And after this, one, her aunt, had great pity of her, and sent her wisely to her uncle, bishop of Bamberg, which received her much honestly, and retained her in entent to marry her again. And when her chamberers heard thereof; which had vowed continence with her, they were passing wrath and wept, and she comforted them and said: I trust in our Lord, for the love of whom I have vowed continence perdurable, that he shall keep me in my purpose and shall take away all violence and shall corrupt all counsel human; and if mine uncle would marry me to any man I shall withstand it to my power and shall gainsay it with words. And if I may not so escape I shall cut off my nose so that every man shall hate me for my loathliness. And then the bishop did do lead her in a castle against her will, for to abide there till that some man should demand to have her in marriage. And she commended to our Lord her chastity, all weeping. And then our Lord ordained that the bones of her husband should be brought from over sea, and then the bishop made her to come and go devoutly to meet the bones of her husband. And then the bones were received of the bishop with right great honour, and of her with great devotion, and weepings of tears. And then she said to our Lord: Sire, I render to thee graces and thankings of this, that I may receive the bones of my sweet husband, and that thou hast vouchsaufed to comfort me, poor caitiff. Sire, I loved him much which loved thee, and Lord, for the love of thee I suffered well his presence. And I sent him unto the help of the holy land, and I call thee to witness that howbeit that it were a delectable thing to me to live yet with him, so that he were poor and I also a poor beggar through the world; but that against thy will I would not buy him again with a hair, and I would not return again to temporal life. Lord, I commend me and him into thy grace. And then she clad her with habit religious and kept perpetual continence after the death of her husband, and obedience performed. She took wilful poverty, and her clothing was coarse and vile. She wore a russet mantle, her gown of another foul colour, the sleeves of her coat were broken, and amended with pieces of other colour.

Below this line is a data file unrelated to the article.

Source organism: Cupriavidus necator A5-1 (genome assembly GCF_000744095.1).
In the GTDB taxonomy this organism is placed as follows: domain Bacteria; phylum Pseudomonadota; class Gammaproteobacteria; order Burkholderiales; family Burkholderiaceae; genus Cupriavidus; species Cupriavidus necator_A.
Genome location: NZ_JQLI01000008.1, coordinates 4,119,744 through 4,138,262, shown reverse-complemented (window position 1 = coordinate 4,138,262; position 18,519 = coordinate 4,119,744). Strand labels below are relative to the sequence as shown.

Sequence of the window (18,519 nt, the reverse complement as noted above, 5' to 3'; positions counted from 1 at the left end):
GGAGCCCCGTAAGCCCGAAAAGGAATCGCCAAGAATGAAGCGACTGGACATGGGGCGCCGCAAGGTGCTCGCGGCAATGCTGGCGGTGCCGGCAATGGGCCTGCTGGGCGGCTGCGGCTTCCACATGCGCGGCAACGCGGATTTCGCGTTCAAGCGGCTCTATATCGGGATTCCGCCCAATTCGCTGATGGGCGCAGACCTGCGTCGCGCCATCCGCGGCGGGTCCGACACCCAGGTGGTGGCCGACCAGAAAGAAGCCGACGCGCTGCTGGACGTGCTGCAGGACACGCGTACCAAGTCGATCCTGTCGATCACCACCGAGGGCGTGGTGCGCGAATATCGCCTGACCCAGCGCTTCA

Her father, king of Hungary, when he heard that his daughter was come to the estate of poverty, he sent an earl to her for to bring her to her father, and when the earl saw her sit in such a habit and spinning, he cried for sorrow, and said there was never king's daughter that ware such a habit ne seen spinning wool. And when he had done his message and desired to have brought her to her father, she in no wise would accord to it, but had liefer to be needy among the poor people than to abound in great riches with rich people, to the end that she should not be empeshed, but that her will and mind should be always in our Lord. And she prayed our Lord that he would give to her grace to despise all earthly things and take away from her heart the love of her children, and to be firm and constant against the persecutions. And when she had accomplished her prayer she heard our Lord saying: Thy prayer is heard. And said she to her chamberers: Our Lord hath heard my voice, for I repute all earthly things as dung and filth, and set no more by mine own children than I do by other men's and my neighbours, ne I love none other thing but our Lord. Master Conrad did to her oft things contrary and grievous, and such things as he saw that she loved, that removed he and took away from her company. And took from her two maidens, her chamberers, beloved among all others, and had been nourished with her from her childhood. And this holy man did this for to break her will, so that she should set all love in our Lord, and to the end that she should not remember her first glory. In all these things she was hasty for to obey, and constant to suffer, that by patience she might possess her soul, and by obedience to be made fair and ennobled. She said: If I, only for God's sake, dread so much a man mortal, how much more ought I to dread and doubt the heavenly judge. Therefore I make obedience to Master Conrad, a poor man and a beggar, and not to a rich bishop, because I would put away from me all occasion of temporal comfort. On a time because she went into a cloister of nuns, which prayed her diligently for to visit them, without licence of her master, he beat her so sore therefor that the strokes appeared in her three weeks after, by which she showed to our Lord that her obedience was more pleasing than the offering of a thousand hosties. Better is obedience than sacrifice. She was of so great humility that she would suffer in no wise that her chamberers should call her lady, but that they should speak and say to her as to the lowest and least of them. She washed otherwhile the dishes and the vessel of the kitchen, and she hid her otherwhile that the chamberers should not let her, and she would say: If I could find another life more despised I would have taken it; she chose the best. She had a special grace to weep abundantly tears, for to see celestial visions, and for to inflame the hearts of others to the love of God.